“I knew a lot about the story and I love American history, so hearing an insider’s perspective and seeing the other side of the story and the extent in which Nixon went in order to cover this up was interesting,” Janetsky said.

Dean’s lecture was also of great interest to 18-year-old Mitchell Atencio, a freshman at the Cronkite School.

“Growing up, Nixon was painted as one of the most shady presidents in history and his famous line ‘I am not a crook’ meant the opposite was actually true. He was a crook, and so I grew up with this distaste for him. That started to shift a few years ago after I started to learn more about politics,” Atencio said. “I thought Mr. Dean did a good job of explaining Watergate to those who weren’t around for it and a lot of us might not know what actually happened.”

This won’t be the last students will hear from Dean, who has been appointed to ASU’s Barry Goldwater Chair of American Institutions for the fall and spring semesters.

The Goldwater Chair supports the appointment of scholars who have distinguished themselves in the fields of political science, history, economics, law or public policy. Dean will give several classroom and public lectures throughout the fall and teach courses in philosophy and law at ASU this spring.

Charlie Rose shares career advice with ASU student journalists

October 19, 2015

What advice does long-time American journalist and talk show host Charlie Rose have for a room full of students, eager to become future journalists? Be curious.

Rose said that a critical part of being a good interviewer and journalist is to have a natural curiosity. Charlie Rose and Ted Simons giving Q&A to journalism students Ted Simons speaks to Charlie Rose during a Q&A at ASU's Walter Cronkite School of Journalism and Mass Communication on Oct. 18. Download Full Image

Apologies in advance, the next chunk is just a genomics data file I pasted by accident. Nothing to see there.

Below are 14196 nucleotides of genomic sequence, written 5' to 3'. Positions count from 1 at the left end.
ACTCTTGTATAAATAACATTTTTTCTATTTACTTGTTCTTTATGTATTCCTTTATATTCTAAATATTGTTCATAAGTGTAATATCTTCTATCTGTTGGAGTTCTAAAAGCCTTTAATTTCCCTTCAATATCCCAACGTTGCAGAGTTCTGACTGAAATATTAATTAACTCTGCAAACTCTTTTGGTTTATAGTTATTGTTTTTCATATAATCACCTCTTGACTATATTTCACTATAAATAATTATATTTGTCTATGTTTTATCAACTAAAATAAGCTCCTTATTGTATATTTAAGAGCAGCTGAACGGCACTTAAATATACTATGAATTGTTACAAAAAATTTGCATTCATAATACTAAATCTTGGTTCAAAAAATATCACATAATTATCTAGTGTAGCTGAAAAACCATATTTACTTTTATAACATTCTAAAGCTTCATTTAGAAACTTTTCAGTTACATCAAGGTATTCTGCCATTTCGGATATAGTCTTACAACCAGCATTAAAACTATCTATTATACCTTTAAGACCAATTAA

“I try to say something before an interview that I may not even say as part of the interview,” Rose explained, “but that will communicate to them that I am enormously curious about them.” 

Rose spoke at the Walter Cronkite School of Journalism and Mass Communication at Arizona State University, Oct. 18, as part of an hour-long Q&A with Arizona Horizon host Ted Simons. During the event he fielded questions about his career, keys to success and personal experience in the industry.

The visit came the day before Rose’s award luncheon, at which he was presented with the 2015 Cronkite Award for excellence in journalism.

During the Q&A, Rose repeatedly emphasized the importance of engagement during interviews as a means of connecting with your guest to ensure a lively conversation.

“There is a difference between listening to the person you’re interviewing and actually hearing them,” Rose said.

Rose also shared a story about how his father made him work in a small country store growing up, and how he “sort of snuck into journalism” thanks to his wife, who was doing research for CBS’ 60 Minutes at the time.

close up of charlie rose on stage speaking to audience
Charlie Rose speaks to ASU students during a Q&A at the Walter Cronkite School of Journalism and Mass Communication on Oct. 18.

During the event, students indulged their curiosity for advice, busily typing away on laptops and scribbling down notes as Rose dished out lesson after lesson from his experiences in journalism. Dozens of soft snapping sounds could be heard as student photographers took pictures of Simons and Rose from the surrounding staircases.

Simons soon invited the students to come up to the microphone and ask their questions.

Rose injected stories of his work between questions from students to illustrate the points he was trying to get across.

In one story, Rose told of an encounter he had with Steve Jobs, and how he tirelessly questioned him about his recent ousting from Apple. According to Rose, Jobs eventually turned to him and said that if he were back at Apple, he would know exactly what to do with the company. That was the comment that Rose was looking for. 

“Charlie Rose is a big deal, and seeing him speak is a once-in-a-lifetime thing,” said Matt Lively, freshman Cronkite School student.

Conall Casey-Waid, a junior at Cronkite, was happy with what she heard from Rose.

“I think it was really great to learn how to go into an interview because I think that’s really difficult for me,” she said. “I think I can take some of the things he said and apply it to print, like preparing some questions for an interview but also leaving things open so you can come up with new questions if [your guest] says something in the spur of the moment.”  

Before Rose departed the stage, a student asked him what the secret is to going from a journalism major to a famous and successful journalist.

Leaning forward, Rose said, “You have to desperately, excessively want it."

Charlie Rose speaking to ASU students
Charlie Rose speaks to ASU journalism students after a Q&A at the Walter Cronkite School of Journalism and Mass Communications.
Trevor Fay

reporter, Media Relations and Strategic Communicatons